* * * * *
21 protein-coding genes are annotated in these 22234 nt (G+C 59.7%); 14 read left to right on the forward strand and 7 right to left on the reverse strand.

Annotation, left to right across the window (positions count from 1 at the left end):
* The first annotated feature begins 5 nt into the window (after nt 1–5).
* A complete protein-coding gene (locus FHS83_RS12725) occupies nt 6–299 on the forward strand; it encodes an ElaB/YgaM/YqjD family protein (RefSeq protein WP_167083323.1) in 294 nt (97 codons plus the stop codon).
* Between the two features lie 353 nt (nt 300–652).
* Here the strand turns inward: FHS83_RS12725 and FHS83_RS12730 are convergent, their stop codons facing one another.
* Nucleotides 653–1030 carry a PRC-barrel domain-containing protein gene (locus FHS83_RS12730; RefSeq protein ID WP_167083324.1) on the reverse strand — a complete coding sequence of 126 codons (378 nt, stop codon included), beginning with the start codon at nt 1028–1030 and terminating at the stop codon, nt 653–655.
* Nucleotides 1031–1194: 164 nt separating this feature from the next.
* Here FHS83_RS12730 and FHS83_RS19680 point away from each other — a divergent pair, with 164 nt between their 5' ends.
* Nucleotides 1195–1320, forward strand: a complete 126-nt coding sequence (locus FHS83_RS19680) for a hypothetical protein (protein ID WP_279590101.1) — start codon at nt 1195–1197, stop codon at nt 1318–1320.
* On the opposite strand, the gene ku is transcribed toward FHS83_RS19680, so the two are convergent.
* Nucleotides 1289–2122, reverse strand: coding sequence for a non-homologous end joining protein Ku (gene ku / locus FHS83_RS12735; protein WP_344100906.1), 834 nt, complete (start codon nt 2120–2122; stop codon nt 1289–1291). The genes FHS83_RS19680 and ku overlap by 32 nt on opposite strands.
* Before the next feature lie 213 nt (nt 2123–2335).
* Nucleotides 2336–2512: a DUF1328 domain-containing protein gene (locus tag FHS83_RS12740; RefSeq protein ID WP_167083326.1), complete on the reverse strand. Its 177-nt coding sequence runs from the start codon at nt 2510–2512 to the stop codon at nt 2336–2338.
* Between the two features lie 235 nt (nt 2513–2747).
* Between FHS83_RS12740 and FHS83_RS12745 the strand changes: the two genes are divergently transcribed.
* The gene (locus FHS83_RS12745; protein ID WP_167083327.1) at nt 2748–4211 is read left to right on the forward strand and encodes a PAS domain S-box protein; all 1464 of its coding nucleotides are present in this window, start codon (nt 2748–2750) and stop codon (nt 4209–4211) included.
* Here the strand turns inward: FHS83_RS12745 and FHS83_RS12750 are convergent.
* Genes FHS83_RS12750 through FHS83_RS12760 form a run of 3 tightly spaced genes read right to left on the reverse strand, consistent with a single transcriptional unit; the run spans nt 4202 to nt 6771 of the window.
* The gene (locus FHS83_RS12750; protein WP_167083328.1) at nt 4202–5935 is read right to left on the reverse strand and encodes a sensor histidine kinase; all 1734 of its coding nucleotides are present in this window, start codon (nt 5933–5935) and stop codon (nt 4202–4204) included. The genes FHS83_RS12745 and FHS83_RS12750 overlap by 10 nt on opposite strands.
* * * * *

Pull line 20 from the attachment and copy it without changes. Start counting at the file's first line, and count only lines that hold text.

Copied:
* The gene (locus FHS83_RS12750; protein WP_167083328.1) at nt 4202–5935 is read right to left on the reverse strand and encodes a sensor histidine kinase; all 1734 of its coding nucleotides are present in this window, start codon (nt 5933–5935) and stop codon (nt 4202–4204) included. The genes FHS83_RS12745 and FHS83_RS12750 overlap by 10 nt on opposite strands.